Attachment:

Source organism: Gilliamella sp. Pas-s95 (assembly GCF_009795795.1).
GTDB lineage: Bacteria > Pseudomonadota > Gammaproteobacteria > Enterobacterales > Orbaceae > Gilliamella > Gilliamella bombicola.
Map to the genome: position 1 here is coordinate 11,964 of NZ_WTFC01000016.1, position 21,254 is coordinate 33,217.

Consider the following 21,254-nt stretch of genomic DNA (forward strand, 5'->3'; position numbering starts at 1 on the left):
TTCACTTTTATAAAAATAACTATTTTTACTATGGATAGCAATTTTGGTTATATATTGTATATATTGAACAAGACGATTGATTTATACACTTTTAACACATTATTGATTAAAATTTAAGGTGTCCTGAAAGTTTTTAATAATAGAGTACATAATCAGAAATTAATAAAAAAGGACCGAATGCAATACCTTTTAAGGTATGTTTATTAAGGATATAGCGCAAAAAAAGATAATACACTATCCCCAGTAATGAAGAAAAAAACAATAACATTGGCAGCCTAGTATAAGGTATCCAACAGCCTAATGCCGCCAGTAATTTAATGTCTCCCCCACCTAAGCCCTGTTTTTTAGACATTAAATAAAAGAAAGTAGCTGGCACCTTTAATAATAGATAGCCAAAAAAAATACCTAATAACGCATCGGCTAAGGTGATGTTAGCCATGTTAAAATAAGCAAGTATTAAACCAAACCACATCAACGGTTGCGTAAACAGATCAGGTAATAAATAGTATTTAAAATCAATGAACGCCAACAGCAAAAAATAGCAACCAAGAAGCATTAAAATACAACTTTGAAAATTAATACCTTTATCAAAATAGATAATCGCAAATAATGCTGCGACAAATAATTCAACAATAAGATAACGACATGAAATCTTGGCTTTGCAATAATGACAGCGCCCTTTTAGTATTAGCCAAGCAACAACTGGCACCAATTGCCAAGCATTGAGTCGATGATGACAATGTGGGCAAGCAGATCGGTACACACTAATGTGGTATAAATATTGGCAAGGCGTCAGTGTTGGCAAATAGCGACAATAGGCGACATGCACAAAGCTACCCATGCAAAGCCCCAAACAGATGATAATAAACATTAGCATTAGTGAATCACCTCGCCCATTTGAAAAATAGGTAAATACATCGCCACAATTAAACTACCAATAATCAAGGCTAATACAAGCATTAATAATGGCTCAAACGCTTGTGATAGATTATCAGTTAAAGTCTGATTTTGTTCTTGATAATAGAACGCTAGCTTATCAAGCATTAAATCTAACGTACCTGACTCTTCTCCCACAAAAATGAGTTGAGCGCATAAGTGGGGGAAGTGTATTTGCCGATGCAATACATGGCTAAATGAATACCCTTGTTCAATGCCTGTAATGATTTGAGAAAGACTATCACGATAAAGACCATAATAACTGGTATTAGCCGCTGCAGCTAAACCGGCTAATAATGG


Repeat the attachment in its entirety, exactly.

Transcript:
Source organism: Gilliamella sp. Pas-s95 (assembly GCF_009795795.1).
GTDB lineage: Bacteria > Pseudomonadota > Gammaproteobacteria > Enterobacterales > Orbaceae > Gilliamella > Gilliamella bombicola.
Map to the genome: position 1 here is coordinate 11,964 of NZ_WTFC01000016.1, position 21,254 is coordinate 33,217.

Consider the following 21,254-nt stretch of genomic DNA (forward strand, 5'->3'; position numbering starts at 1 on the left):
TTCACTTTTATAAAAATAACTATTTTTACTATGGATAGCAATTTTGGTTATATATTGTATATATTGAACAAGACGATTGATTTATACACTTTTAACACATTATTGATTAAAATTTAAGGTGTCCTGAAAGTTTTTAATAATAGAGTACATAATCAGAAATTAATAAAAAAGGACCGAATGCAATACCTTTTAAGGTATGTTTATTAAGGATATAGCGCAAAAAAAGATAATACACTATCCCCAGTAATGAAGAAAAAAACAATAACATTGGCAGCCTAGTATAAGGTATCCAACAGCCTAATGCCGCCAGTAATTTAATGTCTCCCCCACCTAAGCCCTGTTTTTTAGACATTAAATAAAAGAAAGTAGCTGGCACCTTTAATAATAGATAGCCAAAAAAAATACCTAATAACGCATCGGCTAAGGTGATGTTAGCCATGTTAAAATAAGCAAGTATTAAACCAAACCACATCAACGGTTGCGTAAACAGATCAGGTAATAAATAGTATTTAAAATCAATGAACGCCAACAGCAAAAAATAGCAACCAAGAAGCATTAAAATACAACTTTGAAAATTAATACCTTTATCAAAATAGATAATCGCAAATAATGCTGCGACAAATAATTCAACAATAAGATAACGACATGAAATCTTGGCTTTGCAATAATGACAGCGCCCTTTTAGTATTAGCCAAGCAACAACTGGCACCAATTGCCAAGCATTGAGTCGATGATGACAATGTGGGCAAGCAGATCGGTACACACTAATGTGGTATAAATATTGGCAAGGCGTCAGTGTTGGCAAATAGCGACAATAGGCGACATGCACAAAGCTACCCATGCAAAGCCCCAAACAGATGATAATAAACATTAGCATTAGTGAATCACCTCGCCCATTTGAAAAATAGGTAAATACATCGCCACAATTAAACTACCAATAATCAAGGCTAATACAAGCATTAATAATGGCTCAAACGCTTGTGATAGATTATCAGTTAAAGTCTGATTTTGTTCTTGATAATAGAACGCTAGCTTATCAAGCATTAAATCTAACGTACCTGACTCTTCTCCCACAAAAATGAGTTGAGCGCATAAGTGGGGGAAGTGTATTTGCCGATGCAATACATGGCTAAATGAATACCCTTGTTCAATGCCTGTAATGATTTGAGAAAGACTATCACGATAAAGACCATAATAACTGGTATTAGCCGCTGCAGCTAAACCGGCTAATAATGG